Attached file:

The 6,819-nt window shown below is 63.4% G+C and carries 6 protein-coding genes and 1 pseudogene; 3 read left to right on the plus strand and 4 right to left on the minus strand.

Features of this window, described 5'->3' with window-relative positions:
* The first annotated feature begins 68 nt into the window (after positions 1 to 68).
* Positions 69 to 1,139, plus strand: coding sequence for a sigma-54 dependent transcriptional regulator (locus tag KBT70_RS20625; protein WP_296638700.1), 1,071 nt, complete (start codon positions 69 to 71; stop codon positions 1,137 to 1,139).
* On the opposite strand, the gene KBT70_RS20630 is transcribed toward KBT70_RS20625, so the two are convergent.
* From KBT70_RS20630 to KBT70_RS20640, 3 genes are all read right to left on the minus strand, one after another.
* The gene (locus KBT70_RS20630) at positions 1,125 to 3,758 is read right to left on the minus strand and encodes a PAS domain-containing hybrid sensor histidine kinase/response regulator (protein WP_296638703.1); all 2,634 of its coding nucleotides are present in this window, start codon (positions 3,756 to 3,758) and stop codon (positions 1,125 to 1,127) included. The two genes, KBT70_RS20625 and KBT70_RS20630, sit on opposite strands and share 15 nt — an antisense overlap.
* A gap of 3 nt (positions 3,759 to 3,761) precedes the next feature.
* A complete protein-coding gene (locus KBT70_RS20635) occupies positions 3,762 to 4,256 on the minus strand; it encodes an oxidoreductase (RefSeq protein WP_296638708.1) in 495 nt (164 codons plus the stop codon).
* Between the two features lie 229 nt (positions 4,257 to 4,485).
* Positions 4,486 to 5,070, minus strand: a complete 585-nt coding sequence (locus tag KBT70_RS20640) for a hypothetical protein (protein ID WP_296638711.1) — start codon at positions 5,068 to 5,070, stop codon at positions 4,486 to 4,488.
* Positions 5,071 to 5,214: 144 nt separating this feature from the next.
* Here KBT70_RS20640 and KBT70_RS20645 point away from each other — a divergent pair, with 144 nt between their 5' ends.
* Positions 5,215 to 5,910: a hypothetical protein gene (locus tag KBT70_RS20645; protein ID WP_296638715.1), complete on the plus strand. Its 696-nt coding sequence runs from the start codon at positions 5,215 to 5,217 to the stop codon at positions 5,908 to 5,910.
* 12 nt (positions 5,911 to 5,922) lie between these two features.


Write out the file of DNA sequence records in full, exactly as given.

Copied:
The 6,819-nt window shown below is 63.4% G+C and carries 6 protein-coding genes and 1 pseudogene; 3 read left to right on the plus strand and 4 right to left on the minus strand.

Features of this window, described 5'->3' with window-relative positions:
* The first annotated feature begins 68 nt into the window (after positions 1 to 68).
* Positions 69 to 1,139, plus strand: coding sequence for a sigma-54 dependent transcriptional regulator (locus tag KBT70_RS20625; protein WP_296638700.1), 1,071 nt, complete (start codon positions 69 to 71; stop codon positions 1,137 to 1,139).
* On the opposite strand, the gene KBT70_RS20630 is transcribed toward KBT70_RS20625, so the two are convergent.
* From KBT70_RS20630 to KBT70_RS20640, 3 genes are all read right to left on the minus strand, one after another.
* The gene (locus KBT70_RS20630) at positions 1,125 to 3,758 is read right to left on the minus strand and encodes a PAS domain-containing hybrid sensor histidine kinase/response regulator (protein WP_296638703.1); all 2,634 of its coding nucleotides are present in this window, start codon (positions 3,756 to 3,758) and stop codon (positions 1,125 to 1,127) included. The two genes, KBT70_RS20625 and KBT70_RS20630, sit on opposite strands and share 15 nt — an antisense overlap.
* A gap of 3 nt (positions 3,759 to 3,761) precedes the next feature.
* A complete protein-coding gene (locus KBT70_RS20635) occupies positions 3,762 to 4,256 on the minus strand; it encodes an oxidoreductase (RefSeq protein WP_296638708.1) in 495 nt (164 codons plus the stop codon).
* Between the two features lie 229 nt (positions 4,257 to 4,485).
* Positions 4,486 to 5,070, minus strand: a complete 585-nt coding sequence (locus tag KBT70_RS20640) for a hypothetical protein (protein ID WP_296638711.1) — start codon at positions 5,068 to 5,070, stop codon at positions 4,486 to 4,488.
* Positions 5,071 to 5,214: 144 nt separating this feature from the next.
* Here KBT70_RS20640 and KBT70_RS20645 point away from each other — a divergent pair, with 144 nt between their 5' ends.
* Positions 5,215 to 5,910: a hypothetical protein gene (locus tag KBT70_RS20645; protein ID WP_296638715.1), complete on the plus strand. Its 696-nt coding sequence runs from the start codon at positions 5,215 to 5,217 to the stop codon at positions 5,908 to 5,910.
* 12 nt (positions 5,911 to 5,922) lie between these two features.